of several modules that help in composing, testing, deploying and executing the
rules. The most important modules that complete the rules engine are —
Business Rules Composer, Rules Deployment Wizard and the Runtime executing
engine.

The vocabulary can be defined from any constant, a .net class, xml document or even a database table or column

Although it’s pretty obvious from the names, still,
let’s take a glimpse at the things that they make simpler and more
importantly, how they do so. The Business Rules Composer, as the name suggests,
helps us compose the rules. It allows creating the vocabulary definitions from
the facts as well as the creation of conditions, actions and the policies that
group them together. The facts can be created from various sources including XML
schemas, database artifacts and .NET components.

The composer exposes its best benefit with a powerful user
interface that allows the business analysts to modify the business rules without
much of technicalities. The composer provides a very simple and efficient
interface to create complex rules from defined facts.  Along with the
compositions, the Rules Composer offers a flexible interface for testing the
policies before they are deployed. Versioning capabilities are built-in into the
composer to track the policies as they are modified over a period of time.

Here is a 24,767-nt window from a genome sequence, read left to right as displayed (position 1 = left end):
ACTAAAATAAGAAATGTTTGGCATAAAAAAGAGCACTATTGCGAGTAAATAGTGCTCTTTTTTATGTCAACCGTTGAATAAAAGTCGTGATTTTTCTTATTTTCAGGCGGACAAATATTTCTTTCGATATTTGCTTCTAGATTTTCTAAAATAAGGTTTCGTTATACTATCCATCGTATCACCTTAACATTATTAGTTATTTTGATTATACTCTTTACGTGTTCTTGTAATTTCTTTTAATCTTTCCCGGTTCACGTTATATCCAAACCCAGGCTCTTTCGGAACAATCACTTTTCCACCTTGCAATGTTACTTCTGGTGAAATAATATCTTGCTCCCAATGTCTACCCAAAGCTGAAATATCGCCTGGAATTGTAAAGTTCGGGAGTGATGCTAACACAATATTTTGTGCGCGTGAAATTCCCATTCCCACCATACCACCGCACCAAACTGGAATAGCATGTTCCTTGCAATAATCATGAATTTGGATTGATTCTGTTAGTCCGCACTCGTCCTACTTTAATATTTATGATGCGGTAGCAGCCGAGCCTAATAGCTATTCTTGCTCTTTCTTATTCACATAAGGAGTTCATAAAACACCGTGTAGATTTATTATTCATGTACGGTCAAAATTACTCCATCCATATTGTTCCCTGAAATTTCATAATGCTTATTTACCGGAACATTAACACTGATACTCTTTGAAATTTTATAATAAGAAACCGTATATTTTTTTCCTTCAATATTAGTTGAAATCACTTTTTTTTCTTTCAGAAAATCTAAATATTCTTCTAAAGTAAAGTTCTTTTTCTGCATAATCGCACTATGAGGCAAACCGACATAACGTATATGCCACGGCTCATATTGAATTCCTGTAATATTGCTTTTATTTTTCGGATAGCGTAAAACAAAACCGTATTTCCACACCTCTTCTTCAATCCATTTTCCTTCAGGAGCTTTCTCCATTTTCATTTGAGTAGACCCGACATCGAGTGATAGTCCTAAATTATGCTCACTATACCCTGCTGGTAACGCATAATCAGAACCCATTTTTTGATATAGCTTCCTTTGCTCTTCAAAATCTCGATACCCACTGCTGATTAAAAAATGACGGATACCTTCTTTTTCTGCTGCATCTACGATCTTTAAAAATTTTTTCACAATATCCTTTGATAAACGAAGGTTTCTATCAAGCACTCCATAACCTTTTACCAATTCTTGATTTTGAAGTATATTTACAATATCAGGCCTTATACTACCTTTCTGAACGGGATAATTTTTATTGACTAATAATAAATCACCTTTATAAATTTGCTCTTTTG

The Rules Deployment wizard allows easy deployment of the
rules while ensuring that the new rules being deployed are available to the
consumers in near real time. This capability significantly reduces the overhead
of redeveloping, retesting and redeploying the applications.

The Runtime Rules engine executes the published rules.
These rules can be executed using a .NET application or a BizTalk Orchestration.
To use them in a BizTalk orchestration, we can make use of any shape that
supports .NET expressions like the expression shape or decision shape. However,
the rules are most commonly used with the Call Rules shape. The Business Rules
suite comes with an easy-to-use deployment tool-the Rules Engine Deployment
Wizard. The Rules Engine structures the policies and vocabularies in such a way
that they can be expressed in terms of simple XML documents. This makes it very
easy to use the policies across different BizTalk Servers. However, to consume
or use the policies, they have to be published in the BizTalk Rules Engine
Database. Once published to the database, they can be consumed by the .NET or
BizTalk solutions. The BizTalk Rules Engine Deployment Wizard helps in various
ways. It allows us to publish these artifacts from XML files to the database, or
even create the XML files from the published policies and vocabularies, thus,
allowing easy exchange of these artifacts between the servers.

What’s next?
Now that we are familiar with all the basics, in the forthcoming articles we
will delve more  to explore how we can build this agility into our .NET and
BizTalk solutions.

Sanket Bakshi, Sr Technical Associate, Mahindra British
Telecom